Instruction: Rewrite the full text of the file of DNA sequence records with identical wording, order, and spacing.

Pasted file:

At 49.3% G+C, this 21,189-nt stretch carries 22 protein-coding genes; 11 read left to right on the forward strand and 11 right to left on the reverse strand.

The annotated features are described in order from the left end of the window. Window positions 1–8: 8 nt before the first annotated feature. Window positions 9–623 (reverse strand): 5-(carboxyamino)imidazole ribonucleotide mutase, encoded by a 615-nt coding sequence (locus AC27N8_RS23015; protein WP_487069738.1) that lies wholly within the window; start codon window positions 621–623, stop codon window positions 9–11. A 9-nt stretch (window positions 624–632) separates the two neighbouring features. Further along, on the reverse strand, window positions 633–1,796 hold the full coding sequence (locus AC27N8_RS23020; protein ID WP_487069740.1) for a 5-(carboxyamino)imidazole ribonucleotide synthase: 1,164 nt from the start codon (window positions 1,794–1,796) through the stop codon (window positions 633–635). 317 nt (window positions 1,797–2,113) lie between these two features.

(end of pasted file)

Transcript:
At 49.3% G+C, this 21,189-nt stretch carries 22 protein-coding genes; 11 read left to right on the forward strand and 11 right to left on the reverse strand.

The annotated features are described in order from the left end of the window. Window positions 1–8: 8 nt before the first annotated feature. Window positions 9–623 (reverse strand): 5-(carboxyamino)imidazole ribonucleotide mutase, encoded by a 615-nt coding sequence (locus AC27N8_RS23015; protein WP_487069738.1) that lies wholly within the window; start codon window positions 621–623, stop codon window positions 9–11. A 9-nt stretch (window positions 624–632) separates the two neighbouring features. Further along, on the reverse strand, window positions 633–1,796 hold the full coding sequence (locus AC27N8_RS23020; protein ID WP_487069740.1) for a 5-(carboxyamino)imidazole ribonucleotide synthase: 1,164 nt from the start codon (window positions 1,794–1,796) through the stop codon (window positions 633–635). 317 nt (window positions 1,797–2,113) lie between these two features.